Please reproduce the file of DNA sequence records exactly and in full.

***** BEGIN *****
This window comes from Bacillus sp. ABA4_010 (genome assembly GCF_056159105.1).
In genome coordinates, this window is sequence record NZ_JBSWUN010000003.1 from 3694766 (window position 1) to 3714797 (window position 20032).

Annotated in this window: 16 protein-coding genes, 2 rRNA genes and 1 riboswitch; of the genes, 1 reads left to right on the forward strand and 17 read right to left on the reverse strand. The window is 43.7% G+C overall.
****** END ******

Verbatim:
This window comes from Bacillus sp. ABA4_010 (genome assembly GCF_056159105.1).
In genome coordinates, this window is sequence record NZ_JBSWUN010000003.1 from 3694766 (window position 1) to 3714797 (window position 20032).

Annotated in this window: 16 protein-coding genes, 2 rRNA genes and 1 riboswitch; of the genes, 1 reads left to right on the forward strand and 17 read right to left on the reverse strand. The window is 43.7% G+C overall.